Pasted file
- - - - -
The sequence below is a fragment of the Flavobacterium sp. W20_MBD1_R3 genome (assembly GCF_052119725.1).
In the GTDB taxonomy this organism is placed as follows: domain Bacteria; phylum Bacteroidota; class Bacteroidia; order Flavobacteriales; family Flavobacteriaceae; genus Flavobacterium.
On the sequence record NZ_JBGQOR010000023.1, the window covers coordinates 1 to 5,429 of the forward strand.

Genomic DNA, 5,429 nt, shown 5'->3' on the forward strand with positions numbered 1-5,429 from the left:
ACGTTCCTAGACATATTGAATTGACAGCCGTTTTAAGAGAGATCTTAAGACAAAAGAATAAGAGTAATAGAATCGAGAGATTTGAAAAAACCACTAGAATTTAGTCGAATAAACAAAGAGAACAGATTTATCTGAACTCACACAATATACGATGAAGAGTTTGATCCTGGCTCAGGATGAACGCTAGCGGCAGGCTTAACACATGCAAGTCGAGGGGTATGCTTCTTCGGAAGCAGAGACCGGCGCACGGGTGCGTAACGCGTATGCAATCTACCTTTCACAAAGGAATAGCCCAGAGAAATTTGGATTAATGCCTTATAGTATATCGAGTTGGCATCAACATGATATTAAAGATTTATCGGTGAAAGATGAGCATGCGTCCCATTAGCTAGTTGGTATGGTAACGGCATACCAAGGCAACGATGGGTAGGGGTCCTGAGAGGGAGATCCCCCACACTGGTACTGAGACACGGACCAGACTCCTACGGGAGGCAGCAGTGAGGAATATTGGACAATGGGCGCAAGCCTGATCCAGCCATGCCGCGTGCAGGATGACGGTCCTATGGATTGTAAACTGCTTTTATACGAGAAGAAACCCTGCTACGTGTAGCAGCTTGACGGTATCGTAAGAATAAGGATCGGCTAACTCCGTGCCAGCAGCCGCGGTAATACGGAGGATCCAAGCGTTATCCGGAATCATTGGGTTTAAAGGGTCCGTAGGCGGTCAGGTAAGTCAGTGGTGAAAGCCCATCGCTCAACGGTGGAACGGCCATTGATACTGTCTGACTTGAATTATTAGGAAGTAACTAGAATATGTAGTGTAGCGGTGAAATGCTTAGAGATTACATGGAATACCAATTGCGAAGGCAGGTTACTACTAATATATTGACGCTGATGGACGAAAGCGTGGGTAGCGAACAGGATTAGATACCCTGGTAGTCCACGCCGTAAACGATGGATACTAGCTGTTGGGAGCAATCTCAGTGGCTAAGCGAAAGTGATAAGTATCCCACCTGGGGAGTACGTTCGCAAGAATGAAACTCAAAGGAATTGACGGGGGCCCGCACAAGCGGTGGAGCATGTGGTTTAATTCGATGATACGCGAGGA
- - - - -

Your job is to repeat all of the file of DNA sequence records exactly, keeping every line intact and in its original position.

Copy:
The sequence below is a fragment of the Flavobacterium sp. W20_MBD1_R3 genome (assembly GCF_052119725.1).
In the GTDB taxonomy this organism is placed as follows: domain Bacteria; phylum Bacteroidota; class Bacteroidia; order Flavobacteriales; family Flavobacteriaceae; genus Flavobacterium.
On the sequence record NZ_JBGQOR010000023.1, the window covers coordinates 1 to 5,429 of the forward strand.

Genomic DNA, 5,429 nt, shown 5'->3' on the forward strand with positions numbered 1-5,429 from the left:
ACGTTCCTAGACATATTGAATTGACAGCCGTTTTAAGAGAGATCTTAAGACAAAAGAATAAGAGTAATAGAATCGAGAGATTTGAAAAAACCACTAGAATTTAGTCGAATAAACAAAGAGAACAGATTTATCTGAACTCACACAATATACGATGAAGAGTTTGATCCTGGCTCAGGATGAACGCTAGCGGCAGGCTTAACACATGCAAGTCGAGGGGTATGCTTCTTCGGAAGCAGAGACCGGCGCACGGGTGCGTAACGCGTATGCAATCTACCTTTCACAAAGGAATAGCCCAGAGAAATTTGGATTAATGCCTTATAGTATATCGAGTTGGCATCAACATGATATTAAAGATTTATCGGTGAAAGATGAGCATGCGTCCCATTAGCTAGTTGGTATGGTAACGGCATACCAAGGCAACGATGGGTAGGGGTCCTGAGAGGGAGATCCCCCACACTGGTACTGAGACACGGACCAGACTCCTACGGGAGGCAGCAGTGAGGAATATTGGACAATGGGCGCAAGCCTGATCCAGCCATGCCGCGTGCAGGATGACGGTCCTATGGATTGTAAACTGCTTTTATACGAGAAGAAACCCTGCTACGTGTAGCAGCTTGACGGTATCGTAAGAATAAGGATCGGCTAACTCCGTGCCAGCAGCCGCGGTAATACGGAGGATCCAAGCGTTATCCGGAATCATTGGGTTTAAAGGGTCCGTAGGCGGTCAGGTAAGTCAGTGGTGAAAGCCCATCGCTCAACGGTGGAACGGCCATTGATACTGTCTGACTTGAATTATTAGGAAGTAACTAGAATATGTAGTGTAGCGGTGAAATGCTTAGAGATTACATGGAATACCAATTGCGAAGGCAGGTTACTACTAATATATTGACGCTGATGGACGAAAGCGTGGGTAGCGAACAGGATTAGATACCCTGGTAGTCCACGCCGTAAACGATGGATACTAGCTGTTGGGAGCAATCTCAGTGGCTAAGCGAAAGTGATAAGTATCCCACCTGGGGAGTACGTTCGCAAGAATGAAACTCAAAGGAATTGACGGGGGCCCGCACAAGCGGTGGAGCATGTGGTTTAATTCGATGATACGCGAGGA